Quote Originally Posted by TomF View Post
    I heard an interview with an American general recently who said that as Ukraine re-took land adjacent, it looked to him like it was merely a matter of time until Crimea fell again to Ukraine. Exactly because the long range missiles and etc. enable it.

    Ukrainian tactics, training, and will, combined with the West's weaponry, make it close to inevitable - unless Russia was willing to use tactical nukes, and entirely change the conflict.

    As I've said before, I think it more likely that Putin will seek to implement a "scalable" nuclear response. They're already well into the 1st increment - threatening Ukrainian nuclear plants, and doing damage to and near them which does not yet cause radioactive emissions. The 2nd increment will be shelling one or more of those power plants, using radiation as a weapon.

    Deploying (and then using) tactical nukes to deny the retaking of Crimea will be the next step, IMO. Which will be delayed as long as possible, because of the serious risk of an escalation into a strategic nuke exchange. There's no way that NATO, and Biden in particular, will allow the use of tactical nukes to go unanswered.
    If Russia resorts to tactical nuclear weapons, all bets are off the table for international response. Deliberate shelling of Ukrainian nuclear power plants resulting in a release of radiation will also draw a severe response.

    I agree that neither NATO, nor Biden will allow that to go unanswered.
    "The pessimist complains about the wind; the optimist expects it to change; the realist adjusts the sails."
    -William A. Ward



  6. #4801
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    Default Re: Ukraine

    This may be helpful:

    IMAGINES VEL NON FUERINT

  7. #4802
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    Default Re: Ukraine

    Unlikely that any use of “tactcle nukes would be restricted to just a few. I’d expect things to go sideways quickly.

  8. #4803
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    Default Re: Ukraine

    Quote Originally Posted by Andrew Craig-Bennett View Post
    This may be helpful:

    Ok, I'll bite - I'm assuming we're looking at fallout patterns?
    "The pessimist complains about the wind; the optimist expects it to change; the realist adjusts the sails."
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  9. #4804
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    Default Re: Ukraine

    Quote Originally Posted by Lew Barrett View Post
    I take it from your reply that you believe Yeltsin’s successor, V.V.Putin, was chosen in Virginia? .
    Why do you pretend that actual historical facts never happened ??

    Chomsky refers to that as the "Memory Hole".

    And you conveniently ignored the Galvin facts as well . . .

  10. #4805
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    Default Re: Ukraine

    Quote Originally Posted by Canoez View Post
    If Russia resorts to tactical nuclear weapons, all bets are off the table for international response. Deliberate shelling of Ukrainian nuclear power plants resulting in a release of radiation will also draw a severe response.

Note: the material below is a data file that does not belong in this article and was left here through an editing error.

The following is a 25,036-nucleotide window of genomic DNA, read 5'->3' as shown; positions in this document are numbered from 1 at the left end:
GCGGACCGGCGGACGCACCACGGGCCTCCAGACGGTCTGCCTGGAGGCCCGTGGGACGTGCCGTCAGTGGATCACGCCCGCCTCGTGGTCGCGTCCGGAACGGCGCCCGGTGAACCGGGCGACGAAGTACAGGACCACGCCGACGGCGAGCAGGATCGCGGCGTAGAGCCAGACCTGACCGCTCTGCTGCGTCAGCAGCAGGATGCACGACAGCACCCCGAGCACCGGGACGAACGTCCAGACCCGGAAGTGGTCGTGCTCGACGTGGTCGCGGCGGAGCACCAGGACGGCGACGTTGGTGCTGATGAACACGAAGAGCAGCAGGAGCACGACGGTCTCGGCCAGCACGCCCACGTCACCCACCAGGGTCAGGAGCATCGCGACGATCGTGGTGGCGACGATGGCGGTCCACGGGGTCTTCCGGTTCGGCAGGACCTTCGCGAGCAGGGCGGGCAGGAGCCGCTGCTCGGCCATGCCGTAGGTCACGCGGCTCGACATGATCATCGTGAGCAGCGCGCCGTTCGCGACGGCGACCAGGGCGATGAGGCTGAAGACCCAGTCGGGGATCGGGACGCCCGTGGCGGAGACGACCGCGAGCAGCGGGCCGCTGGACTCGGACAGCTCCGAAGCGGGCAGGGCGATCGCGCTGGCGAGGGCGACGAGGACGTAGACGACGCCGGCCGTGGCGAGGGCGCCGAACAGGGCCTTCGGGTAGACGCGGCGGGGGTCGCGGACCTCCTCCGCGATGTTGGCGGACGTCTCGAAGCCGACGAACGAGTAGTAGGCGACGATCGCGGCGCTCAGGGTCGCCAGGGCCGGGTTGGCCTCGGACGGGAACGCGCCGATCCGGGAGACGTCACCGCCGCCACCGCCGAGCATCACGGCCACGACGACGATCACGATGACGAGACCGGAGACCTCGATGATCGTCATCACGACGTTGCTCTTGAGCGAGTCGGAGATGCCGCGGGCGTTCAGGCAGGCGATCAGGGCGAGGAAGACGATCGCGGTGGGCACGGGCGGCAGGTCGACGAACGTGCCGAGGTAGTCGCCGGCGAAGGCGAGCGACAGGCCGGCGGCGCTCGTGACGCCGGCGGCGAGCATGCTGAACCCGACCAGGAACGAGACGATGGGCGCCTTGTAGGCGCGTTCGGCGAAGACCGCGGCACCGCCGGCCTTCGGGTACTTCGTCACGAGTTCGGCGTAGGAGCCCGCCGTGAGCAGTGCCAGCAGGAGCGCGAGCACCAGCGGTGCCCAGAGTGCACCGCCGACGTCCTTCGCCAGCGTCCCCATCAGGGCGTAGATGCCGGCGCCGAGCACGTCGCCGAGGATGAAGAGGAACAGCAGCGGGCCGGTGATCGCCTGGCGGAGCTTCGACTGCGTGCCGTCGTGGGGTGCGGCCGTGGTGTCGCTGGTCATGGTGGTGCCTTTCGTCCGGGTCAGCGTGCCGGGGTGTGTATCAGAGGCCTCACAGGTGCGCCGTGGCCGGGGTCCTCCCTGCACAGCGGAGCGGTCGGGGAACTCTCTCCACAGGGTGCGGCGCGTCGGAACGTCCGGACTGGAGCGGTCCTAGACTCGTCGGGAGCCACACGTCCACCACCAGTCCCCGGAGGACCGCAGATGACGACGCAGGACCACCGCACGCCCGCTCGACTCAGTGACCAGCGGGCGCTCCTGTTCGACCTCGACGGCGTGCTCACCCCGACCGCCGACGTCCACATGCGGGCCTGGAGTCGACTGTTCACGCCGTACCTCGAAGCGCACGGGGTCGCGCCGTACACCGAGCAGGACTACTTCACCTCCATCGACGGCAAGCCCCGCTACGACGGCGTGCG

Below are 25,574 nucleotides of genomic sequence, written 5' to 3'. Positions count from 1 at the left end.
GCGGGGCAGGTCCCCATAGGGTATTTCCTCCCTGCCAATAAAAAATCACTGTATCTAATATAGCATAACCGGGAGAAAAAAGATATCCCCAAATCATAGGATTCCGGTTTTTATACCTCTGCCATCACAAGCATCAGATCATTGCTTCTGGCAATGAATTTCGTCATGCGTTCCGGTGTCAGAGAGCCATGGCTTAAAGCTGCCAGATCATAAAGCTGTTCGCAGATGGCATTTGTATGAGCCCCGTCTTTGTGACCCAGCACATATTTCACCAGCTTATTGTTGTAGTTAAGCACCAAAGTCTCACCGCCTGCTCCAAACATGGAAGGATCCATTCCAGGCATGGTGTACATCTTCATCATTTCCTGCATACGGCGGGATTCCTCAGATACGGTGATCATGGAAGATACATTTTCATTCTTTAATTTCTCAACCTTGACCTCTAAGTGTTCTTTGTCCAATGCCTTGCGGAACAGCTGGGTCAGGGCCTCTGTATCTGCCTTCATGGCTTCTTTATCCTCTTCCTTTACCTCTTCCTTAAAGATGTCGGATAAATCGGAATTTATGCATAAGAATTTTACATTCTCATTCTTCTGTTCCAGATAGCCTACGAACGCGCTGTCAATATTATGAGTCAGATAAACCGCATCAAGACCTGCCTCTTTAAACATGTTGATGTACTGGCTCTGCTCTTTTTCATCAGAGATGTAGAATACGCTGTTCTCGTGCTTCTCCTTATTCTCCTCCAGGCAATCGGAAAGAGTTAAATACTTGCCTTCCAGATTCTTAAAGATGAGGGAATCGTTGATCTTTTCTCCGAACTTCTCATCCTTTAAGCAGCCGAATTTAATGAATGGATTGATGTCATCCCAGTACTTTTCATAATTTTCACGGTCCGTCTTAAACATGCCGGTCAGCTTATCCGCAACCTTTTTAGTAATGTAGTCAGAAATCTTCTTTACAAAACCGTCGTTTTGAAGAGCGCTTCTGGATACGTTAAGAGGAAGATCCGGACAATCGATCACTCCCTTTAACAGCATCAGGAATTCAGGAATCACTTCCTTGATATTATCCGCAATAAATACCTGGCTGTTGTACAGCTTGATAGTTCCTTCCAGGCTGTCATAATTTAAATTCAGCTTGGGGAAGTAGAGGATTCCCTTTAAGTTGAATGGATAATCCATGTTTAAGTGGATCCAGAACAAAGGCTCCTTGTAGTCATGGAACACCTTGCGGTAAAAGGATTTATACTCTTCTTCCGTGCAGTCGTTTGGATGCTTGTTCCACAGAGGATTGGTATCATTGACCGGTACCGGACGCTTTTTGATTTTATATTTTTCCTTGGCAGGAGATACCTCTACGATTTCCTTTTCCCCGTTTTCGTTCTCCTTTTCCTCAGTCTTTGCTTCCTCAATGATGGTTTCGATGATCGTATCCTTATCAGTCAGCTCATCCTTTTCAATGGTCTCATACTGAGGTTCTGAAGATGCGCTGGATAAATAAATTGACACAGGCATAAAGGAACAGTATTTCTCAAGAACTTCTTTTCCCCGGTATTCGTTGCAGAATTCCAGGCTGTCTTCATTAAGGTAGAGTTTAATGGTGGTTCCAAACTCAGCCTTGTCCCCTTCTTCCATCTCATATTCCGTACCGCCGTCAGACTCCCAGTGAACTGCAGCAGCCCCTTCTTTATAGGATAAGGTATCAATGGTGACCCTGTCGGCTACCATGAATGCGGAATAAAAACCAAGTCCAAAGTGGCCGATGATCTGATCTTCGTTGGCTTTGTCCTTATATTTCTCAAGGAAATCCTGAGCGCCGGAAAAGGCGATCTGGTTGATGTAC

I agree that neither NATO, nor Biden will allow that to go unanswered.
    Right from the start of this conflict, when it might have been avoided,

    many of you blew off the risk of nuclear war.

  11. #4806
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    Default Re: Ukraine

    Why do you keep posting this questions while it's time to take your car and drive as quickly as you can to the Finnish border to escape from a camping mission in Ukraine?

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    Default Re: Ukraine

    Quote Originally Posted by sandtown View Post
    Right from the start of this conflict, when it might have been avoided,

    many of you blew off the risk of nuclear war.
    On the contrary. The threat of nuclear war is the thing. You're the one blowing it off. Are we supposed to respond with -- nothing? That will be the F ing day. We tried appeasement last century, doesn't work.

    On to Moscow. A new eastern European AND western Asian order, oh yeah. I wish Howard Zinn were here to see it. He could add a chapter.
    If Russia wins, there will be no Ukraine; if Ukraine wins, there will be a new Russia.

    -- Dmytro Kuleba, Foreign Minister of Ukraine

  13. #4808
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    Default Re: Ukraine

    Quote Originally Posted by dutchpp View Post
    Why do you keep posting this questions while it's time to take your car and drive as quickly as you can to the Finnish border to escape from a camping mission in Ukraine?
    When you go camping, you bring some cans of beans. Even better, chili con carne. Sardines. Protein.
    If Russia wins, there will be no Ukraine; if Ukraine wins, there will be a new Russia.

    -- Dmytro Kuleba, Foreign Minister of Ukraine

  14. #4809